Despite research report, not all Victoria youth feel disconnected from community

Youth Vital Signs report helps focus resources, create awareness: executive director

Youth in Greater Victoria feel less connected to their community and worry about housing, homelessness and education.

That’s according to the results of an annual Victoria Foundation survey.

The Youth Vital Signs report asks people aged 15 to 24 about 13 issues critical to their quality of life, including housing, transportation and the environment.

“We (work with) eight high schools here in the community, giving them $2,500 a year each (to direct to charity),” said Sandra Richardson, executive director. “We ask them to use our reports as a lens to determine where they’d like grants to go, but it can’t benefit the school or themselves,” she said.

Last year, the students of Vic High chose Threshold Housing Society, a transitional housing program for at-risk youth.

The report has been produced for two years as a supplement to the all-encompassing Vital Signs report, and helps to educate donors and create awareness of youth issues, Richardson said

Of the roughly 200 young people surveyed, 75 per cent are female and 25 per cent male. Roughly half of respondents volunteer, live with their parents and have lived in the Capital Region all their lives.

The number of youth who reported feeling “very connected” or “somewhat connected” to their community fell from about 88 per cent in 2011 to 71 per cent this year. Young people who felt “hardly connected” rose from 10 per cent of total respondents to 26 per cent over the same period.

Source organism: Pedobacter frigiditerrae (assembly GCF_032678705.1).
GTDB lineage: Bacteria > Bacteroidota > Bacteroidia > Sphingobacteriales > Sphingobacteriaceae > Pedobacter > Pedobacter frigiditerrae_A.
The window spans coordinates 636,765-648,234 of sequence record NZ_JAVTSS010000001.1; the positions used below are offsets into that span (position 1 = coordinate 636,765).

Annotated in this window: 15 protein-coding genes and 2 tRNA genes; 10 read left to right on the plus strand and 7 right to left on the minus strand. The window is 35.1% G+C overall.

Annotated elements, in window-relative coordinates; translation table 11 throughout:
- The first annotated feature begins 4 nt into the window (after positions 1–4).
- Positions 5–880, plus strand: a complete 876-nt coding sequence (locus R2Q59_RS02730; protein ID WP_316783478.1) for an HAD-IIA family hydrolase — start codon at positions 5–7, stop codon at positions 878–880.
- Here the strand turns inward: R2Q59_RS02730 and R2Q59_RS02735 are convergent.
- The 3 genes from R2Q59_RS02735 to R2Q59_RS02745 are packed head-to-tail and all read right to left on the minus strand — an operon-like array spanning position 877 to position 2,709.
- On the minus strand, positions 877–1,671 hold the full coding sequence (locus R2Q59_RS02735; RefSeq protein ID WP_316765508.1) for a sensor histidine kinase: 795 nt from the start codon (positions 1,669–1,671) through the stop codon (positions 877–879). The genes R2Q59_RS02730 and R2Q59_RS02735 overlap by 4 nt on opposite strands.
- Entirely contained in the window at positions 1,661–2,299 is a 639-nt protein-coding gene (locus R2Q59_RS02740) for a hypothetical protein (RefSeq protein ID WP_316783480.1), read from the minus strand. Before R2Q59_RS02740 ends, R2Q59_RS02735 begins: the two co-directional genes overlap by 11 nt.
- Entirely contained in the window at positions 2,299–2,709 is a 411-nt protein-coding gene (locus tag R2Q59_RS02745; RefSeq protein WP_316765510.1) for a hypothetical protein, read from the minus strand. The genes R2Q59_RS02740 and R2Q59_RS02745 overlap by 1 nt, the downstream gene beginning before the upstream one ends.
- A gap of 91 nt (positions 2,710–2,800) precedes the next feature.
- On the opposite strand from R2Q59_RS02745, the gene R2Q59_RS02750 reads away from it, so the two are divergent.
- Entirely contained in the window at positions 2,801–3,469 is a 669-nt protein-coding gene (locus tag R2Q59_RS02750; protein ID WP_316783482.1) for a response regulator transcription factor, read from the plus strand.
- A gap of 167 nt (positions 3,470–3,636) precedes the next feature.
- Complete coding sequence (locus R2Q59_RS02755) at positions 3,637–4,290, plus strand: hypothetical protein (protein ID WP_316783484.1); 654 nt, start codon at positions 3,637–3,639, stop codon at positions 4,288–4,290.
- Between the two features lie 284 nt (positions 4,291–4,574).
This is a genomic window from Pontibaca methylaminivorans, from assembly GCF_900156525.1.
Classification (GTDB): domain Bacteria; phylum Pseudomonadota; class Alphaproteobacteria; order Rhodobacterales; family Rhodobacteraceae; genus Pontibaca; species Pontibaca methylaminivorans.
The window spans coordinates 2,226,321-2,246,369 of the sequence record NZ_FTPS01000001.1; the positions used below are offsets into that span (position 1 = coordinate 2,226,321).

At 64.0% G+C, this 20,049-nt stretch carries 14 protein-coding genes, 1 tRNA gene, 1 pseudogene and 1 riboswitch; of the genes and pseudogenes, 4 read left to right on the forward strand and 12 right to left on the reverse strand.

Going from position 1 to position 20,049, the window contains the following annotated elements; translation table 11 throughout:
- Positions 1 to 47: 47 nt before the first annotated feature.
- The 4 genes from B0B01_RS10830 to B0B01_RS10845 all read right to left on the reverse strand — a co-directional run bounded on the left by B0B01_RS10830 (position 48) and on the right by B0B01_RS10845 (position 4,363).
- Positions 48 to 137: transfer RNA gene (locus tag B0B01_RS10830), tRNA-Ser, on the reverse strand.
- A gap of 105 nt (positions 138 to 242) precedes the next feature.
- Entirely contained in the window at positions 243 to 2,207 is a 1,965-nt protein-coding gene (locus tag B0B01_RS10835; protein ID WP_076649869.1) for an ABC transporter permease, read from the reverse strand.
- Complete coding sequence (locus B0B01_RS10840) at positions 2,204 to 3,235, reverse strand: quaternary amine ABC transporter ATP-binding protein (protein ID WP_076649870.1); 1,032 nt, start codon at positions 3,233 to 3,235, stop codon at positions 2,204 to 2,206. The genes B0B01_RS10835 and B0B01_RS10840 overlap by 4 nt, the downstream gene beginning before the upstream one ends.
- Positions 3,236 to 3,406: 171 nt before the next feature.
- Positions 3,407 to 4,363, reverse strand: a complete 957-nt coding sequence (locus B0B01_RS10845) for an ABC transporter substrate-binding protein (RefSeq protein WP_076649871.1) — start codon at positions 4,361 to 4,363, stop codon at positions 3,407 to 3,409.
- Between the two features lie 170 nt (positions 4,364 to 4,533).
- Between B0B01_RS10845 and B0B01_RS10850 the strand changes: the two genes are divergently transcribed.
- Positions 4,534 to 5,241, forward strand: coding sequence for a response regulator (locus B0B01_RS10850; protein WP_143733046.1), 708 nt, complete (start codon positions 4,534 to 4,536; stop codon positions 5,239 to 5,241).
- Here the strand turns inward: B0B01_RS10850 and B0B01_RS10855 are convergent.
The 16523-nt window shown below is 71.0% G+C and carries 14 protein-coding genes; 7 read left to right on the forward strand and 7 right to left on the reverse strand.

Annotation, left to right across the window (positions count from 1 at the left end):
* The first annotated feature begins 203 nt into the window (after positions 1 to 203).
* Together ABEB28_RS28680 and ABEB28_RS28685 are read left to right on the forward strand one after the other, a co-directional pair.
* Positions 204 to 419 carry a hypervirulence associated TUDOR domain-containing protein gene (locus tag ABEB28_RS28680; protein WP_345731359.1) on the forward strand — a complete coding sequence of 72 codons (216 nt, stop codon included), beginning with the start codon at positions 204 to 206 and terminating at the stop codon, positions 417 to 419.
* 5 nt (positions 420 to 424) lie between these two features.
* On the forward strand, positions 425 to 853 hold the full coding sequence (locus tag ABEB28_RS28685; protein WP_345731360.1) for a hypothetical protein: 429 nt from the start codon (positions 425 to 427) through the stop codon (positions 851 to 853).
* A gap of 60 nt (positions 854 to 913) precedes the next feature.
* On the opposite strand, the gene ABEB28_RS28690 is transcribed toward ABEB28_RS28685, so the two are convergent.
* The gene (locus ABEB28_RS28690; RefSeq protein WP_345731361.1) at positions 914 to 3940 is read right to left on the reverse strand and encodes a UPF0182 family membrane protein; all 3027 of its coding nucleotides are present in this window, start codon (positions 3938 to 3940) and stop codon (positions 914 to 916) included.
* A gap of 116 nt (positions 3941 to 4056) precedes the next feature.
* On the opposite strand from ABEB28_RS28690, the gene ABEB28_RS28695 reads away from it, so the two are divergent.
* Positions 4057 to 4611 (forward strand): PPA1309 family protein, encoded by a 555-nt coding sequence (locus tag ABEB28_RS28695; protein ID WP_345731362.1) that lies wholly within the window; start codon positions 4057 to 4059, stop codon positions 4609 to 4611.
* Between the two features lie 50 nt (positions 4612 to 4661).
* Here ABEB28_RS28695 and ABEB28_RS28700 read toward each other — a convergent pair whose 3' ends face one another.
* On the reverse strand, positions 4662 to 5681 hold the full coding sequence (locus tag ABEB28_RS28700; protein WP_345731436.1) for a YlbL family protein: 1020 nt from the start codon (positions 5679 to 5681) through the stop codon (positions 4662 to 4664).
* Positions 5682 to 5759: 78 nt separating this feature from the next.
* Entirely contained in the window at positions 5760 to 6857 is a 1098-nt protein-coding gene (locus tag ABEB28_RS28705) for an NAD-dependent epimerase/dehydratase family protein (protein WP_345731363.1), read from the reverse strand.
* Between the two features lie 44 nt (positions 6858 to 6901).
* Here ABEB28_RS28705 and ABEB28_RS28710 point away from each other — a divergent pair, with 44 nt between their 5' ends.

The reasons behind that change are more difficult to pinpoint, Richardson said.

“Maybe there are more students living away from home, but I hope the report provides an opportunity to delve deeper into that.”

Carina Pologer and Fairahn Reid, both Grade 12 students at Vic High, would be considered very connected, as both volunteer with various school fundraisers and committees on top of their studies.

“The people who are involved are really involved. They take on everything that they can,” Pologer said. “The people who aren’t involved, it’s probably a matter of appealing to their interests.”

Reid said it’s difficult to place all youth into standardized categories, noting that even students who aren’t displaying overt leadership qualities engage in activities of interest.

“I know classmates who are passionate about environmental issues, so they take part in the Enbridge pipelines protests, for instance,” she said. “It depends what your situation is. If you’re trying to go to university and need to move out and pay rent, it’s really difficult … to find a job and affordable housing.”

On the other end of the spectrum, the Victoria Youth Empowerment Society operates Victoria’s only youth emergency shelter, detox and drop-in centre.

About half of the society’s 2,000 annual clients are at-risk youth, while the other half are just looking for somewhere to go, said Pat Griffin, executive director.

“For us, addictions and mental health are pretty equal in concern to homelessness,” he said.

The society’s nightly drop-in centre has seen participants double in the past two years, an increase attributable to “myriad reasons,” he said.

“A lot of that began when the economy started to go in the tank,” he said.

About 33 per cent of youth who were surveyed for the report believe more year-round youth shelters are needed in the Capital Region.

“We’re the only game in town if (youth) need to detox,” Griffin said.

To view the report and learn more about Vital Signs, visit

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